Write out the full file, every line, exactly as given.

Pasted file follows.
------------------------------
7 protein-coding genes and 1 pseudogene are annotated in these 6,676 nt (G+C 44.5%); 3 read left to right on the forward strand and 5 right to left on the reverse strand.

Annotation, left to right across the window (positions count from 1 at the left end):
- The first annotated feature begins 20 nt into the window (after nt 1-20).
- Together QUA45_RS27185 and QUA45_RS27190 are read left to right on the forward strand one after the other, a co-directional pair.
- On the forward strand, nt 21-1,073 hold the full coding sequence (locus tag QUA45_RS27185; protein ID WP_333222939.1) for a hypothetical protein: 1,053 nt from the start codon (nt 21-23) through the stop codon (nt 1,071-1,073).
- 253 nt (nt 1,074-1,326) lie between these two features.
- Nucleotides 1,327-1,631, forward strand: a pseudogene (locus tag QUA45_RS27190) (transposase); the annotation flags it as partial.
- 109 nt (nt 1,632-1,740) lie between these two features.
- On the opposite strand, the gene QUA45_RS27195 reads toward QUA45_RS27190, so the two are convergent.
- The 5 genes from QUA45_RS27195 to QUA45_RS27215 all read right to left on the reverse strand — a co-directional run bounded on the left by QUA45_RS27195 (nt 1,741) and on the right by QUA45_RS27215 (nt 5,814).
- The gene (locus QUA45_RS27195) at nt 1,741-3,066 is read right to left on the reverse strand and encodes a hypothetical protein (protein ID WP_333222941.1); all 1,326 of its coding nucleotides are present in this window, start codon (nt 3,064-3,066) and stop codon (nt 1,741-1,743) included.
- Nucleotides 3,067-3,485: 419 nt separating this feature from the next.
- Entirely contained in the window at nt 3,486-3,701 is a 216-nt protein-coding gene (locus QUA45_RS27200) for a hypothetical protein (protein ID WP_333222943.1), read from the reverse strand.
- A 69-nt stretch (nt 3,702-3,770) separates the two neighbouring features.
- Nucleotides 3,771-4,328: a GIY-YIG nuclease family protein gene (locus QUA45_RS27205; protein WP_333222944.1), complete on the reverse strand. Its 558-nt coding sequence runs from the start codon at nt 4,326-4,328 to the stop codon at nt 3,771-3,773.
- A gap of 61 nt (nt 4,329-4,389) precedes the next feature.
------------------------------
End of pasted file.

7 protein-coding genes and 1 pseudogene are annotated in these 6,676 nt (G+C 44.5%); 3 read left to right on the forward strand and 5 right to left on the reverse strand.

Annotation, left to right across the window (positions count from 1 at the left end):
- The first annotated feature begins 20 nt into the window (after nt 1-20).
- Together QUA45_RS27185 and QUA45_RS27190 are read left to right on the forward strand one after the other, a co-directional pair.
- On the forward strand, nt 21-1,073 hold the full coding sequence (locus tag QUA45_RS27185; protein ID WP_333222939.1) for a hypothetical protein: 1,053 nt from the start codon (nt 21-23) through the stop codon (nt 1,071-1,073).
- 253 nt (nt 1,074-1,326) lie between these two features.
- Nucleotides 1,327-1,631, forward strand: a pseudogene (locus tag QUA45_RS27190) (transposase); the annotation flags it as partial.
- 109 nt (nt 1,632-1,740) lie between these two features.
- On the opposite strand, the gene QUA45_RS27195 reads toward QUA45_RS27190, so the two are convergent.
- The 5 genes from QUA45_RS27195 to QUA45_RS27215 all read right to left on the reverse strand — a co-directional run bounded on the left by QUA45_RS27195 (nt 1,741) and on the right by QUA45_RS27215 (nt 5,814).
- The gene (locus QUA45_RS27195) at nt 1,741-3,066 is read right to left on the reverse strand and encodes a hypothetical protein (protein ID WP_333222941.1); all 1,326 of its coding nucleotides are present in this window, start codon (nt 3,064-3,066) and stop codon (nt 1,741-1,743) included.
- Nucleotides 3,067-3,485: 419 nt separating this feature from the next.
- Entirely contained in the window at nt 3,486-3,701 is a 216-nt protein-coding gene (locus QUA45_RS27200) for a hypothetical protein (protein ID WP_333222943.1), read from the reverse strand.
- A 69-nt stretch (nt 3,702-3,770) separates the two neighbouring features.
- Nucleotides 3,771-4,328: a GIY-YIG nuclease family protein gene (locus QUA45_RS27205; protein WP_333222944.1), complete on the reverse strand. Its 558-nt coding sequence runs from the start codon at nt 4,326-4,328 to the stop codon at nt 3,771-3,773.
- A gap of 61 nt (nt 4,329-4,389) precedes the next feature.